The lawsuit also claims that on Sept. 18, TLC requested that Gosselin be present for filming six days hence. He didn't respond to the request, and no filming took place on Sept. 24, the lawsuit says.
In light of Gosselin's alleged "erratic public behavior, unprofessional conduct and serial disregard for his contractual obligations," TLC on Sept. 29 announced the program would be relaunched in November as "Kate Plus Eight," with Jon Gosselin taking a back seat role to single mother Kate and the eight kids.
The lawsuit claims that he responded with a request to be released from his exclusive arrangement to pursue other paying opportunities while continuing to be compensated by TLC.
When TLC declined to comply with such a release, Gosselin notified TLC that he would attempt to bar TLC's access to the family property and filming of his children, the suit says, "on the grounds that it is purportedly detrimental to the children."
A few days later, Gosselin told CNN's "Larry King Live" that it's "not healthy" for his kids to continue appearing on the TLC reality show. He said he had had "an epiphany one day" and realized his 5-year-old sextuplets and 9-year-old twins shouldn't be filmed at the family's Pennsylvania home while their parents are going through a divorce.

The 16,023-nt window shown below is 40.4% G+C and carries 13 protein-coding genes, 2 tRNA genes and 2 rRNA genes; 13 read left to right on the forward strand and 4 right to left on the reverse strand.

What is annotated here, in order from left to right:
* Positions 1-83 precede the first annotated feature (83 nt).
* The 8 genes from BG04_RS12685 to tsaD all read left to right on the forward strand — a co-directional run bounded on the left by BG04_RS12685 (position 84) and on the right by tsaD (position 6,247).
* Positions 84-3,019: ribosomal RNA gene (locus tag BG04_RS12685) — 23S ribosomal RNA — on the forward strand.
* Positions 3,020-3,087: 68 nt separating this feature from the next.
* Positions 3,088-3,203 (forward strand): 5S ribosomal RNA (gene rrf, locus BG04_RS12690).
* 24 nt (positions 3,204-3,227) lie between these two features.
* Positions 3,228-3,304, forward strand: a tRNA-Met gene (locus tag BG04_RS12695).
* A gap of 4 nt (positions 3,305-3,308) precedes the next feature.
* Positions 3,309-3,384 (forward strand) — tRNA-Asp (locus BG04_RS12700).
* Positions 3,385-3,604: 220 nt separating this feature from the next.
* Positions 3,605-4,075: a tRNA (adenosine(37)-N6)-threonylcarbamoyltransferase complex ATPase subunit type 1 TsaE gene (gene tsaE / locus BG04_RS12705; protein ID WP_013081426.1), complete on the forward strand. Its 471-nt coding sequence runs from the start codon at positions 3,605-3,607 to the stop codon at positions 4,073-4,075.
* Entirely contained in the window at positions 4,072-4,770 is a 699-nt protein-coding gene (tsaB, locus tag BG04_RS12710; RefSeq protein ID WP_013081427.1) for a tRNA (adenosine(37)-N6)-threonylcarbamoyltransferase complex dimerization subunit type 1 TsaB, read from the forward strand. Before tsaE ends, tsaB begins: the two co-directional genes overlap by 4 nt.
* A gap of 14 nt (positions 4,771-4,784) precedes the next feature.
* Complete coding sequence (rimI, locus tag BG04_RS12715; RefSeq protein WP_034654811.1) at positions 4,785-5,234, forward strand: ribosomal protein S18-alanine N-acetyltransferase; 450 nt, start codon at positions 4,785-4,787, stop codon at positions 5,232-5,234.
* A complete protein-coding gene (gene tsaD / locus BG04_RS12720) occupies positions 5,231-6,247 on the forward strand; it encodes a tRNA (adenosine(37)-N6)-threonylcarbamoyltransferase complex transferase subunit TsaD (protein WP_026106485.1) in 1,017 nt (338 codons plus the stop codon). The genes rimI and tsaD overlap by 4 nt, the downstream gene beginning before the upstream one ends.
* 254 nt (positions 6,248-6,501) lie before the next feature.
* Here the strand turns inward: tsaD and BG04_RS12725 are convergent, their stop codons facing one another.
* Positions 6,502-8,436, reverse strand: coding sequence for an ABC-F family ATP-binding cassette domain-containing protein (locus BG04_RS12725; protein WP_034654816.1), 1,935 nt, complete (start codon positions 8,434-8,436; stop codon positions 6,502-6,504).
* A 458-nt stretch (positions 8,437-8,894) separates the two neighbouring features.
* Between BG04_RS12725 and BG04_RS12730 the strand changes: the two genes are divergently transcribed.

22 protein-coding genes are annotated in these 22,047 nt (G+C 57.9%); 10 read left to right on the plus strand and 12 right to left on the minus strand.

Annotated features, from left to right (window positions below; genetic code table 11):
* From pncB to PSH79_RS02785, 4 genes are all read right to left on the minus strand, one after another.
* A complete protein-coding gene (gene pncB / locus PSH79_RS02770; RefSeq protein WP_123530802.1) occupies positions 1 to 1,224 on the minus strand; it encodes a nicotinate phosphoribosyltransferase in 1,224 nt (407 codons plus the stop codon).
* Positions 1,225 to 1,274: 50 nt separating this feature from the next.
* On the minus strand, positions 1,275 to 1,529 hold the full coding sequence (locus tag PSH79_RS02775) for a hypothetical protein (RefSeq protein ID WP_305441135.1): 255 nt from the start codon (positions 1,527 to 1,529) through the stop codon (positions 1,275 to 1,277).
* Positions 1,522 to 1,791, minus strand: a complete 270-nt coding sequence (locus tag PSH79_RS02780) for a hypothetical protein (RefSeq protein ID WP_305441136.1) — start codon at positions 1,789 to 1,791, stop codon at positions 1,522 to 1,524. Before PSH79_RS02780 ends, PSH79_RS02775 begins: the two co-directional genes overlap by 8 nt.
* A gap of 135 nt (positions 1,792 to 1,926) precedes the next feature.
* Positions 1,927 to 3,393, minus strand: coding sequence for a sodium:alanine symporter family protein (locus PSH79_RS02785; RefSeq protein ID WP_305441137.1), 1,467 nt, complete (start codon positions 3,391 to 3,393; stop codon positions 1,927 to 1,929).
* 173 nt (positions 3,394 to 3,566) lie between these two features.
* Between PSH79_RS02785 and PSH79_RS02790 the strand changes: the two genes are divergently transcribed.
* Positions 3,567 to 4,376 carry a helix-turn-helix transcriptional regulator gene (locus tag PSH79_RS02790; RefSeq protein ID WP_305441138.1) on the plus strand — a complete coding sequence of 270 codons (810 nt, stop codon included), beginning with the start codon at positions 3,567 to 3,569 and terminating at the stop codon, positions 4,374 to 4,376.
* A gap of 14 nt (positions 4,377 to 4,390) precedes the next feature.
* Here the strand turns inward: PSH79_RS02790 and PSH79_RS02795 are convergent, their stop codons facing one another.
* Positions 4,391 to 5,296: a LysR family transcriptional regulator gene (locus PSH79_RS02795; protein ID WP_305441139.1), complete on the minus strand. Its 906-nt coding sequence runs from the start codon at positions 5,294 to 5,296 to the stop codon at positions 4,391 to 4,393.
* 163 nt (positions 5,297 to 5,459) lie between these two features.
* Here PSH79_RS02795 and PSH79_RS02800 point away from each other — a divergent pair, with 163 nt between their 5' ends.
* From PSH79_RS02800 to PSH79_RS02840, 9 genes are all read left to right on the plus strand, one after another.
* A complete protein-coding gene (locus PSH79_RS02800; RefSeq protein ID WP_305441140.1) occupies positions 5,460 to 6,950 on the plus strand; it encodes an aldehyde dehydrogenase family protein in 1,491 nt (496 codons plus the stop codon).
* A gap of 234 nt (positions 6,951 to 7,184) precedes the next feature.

TLC has since granted a judge's request that filming of the eight children be suspended.
TLC spokeswoman Laurie Goldberg said that, while both Kate and Jon Gosselin remain under exclusive contract to the network, the show's longtime future remains in question.
Meanwhile, Gosselin was been embroiled in a separate legal matter. Earlier this week, he was ordered to return $180,000 in marital funds by Oct. 26, according to a lawyer for his estranged wife. Kate Gosselin, meanwhile, must provide an accounting of past expenses by the same date, lawyer Mark Momjian said. And an arbitrator will review another $55,000 she says she spent on household and child-related expenses.
TLC is owned by Discovery Communications, LLC.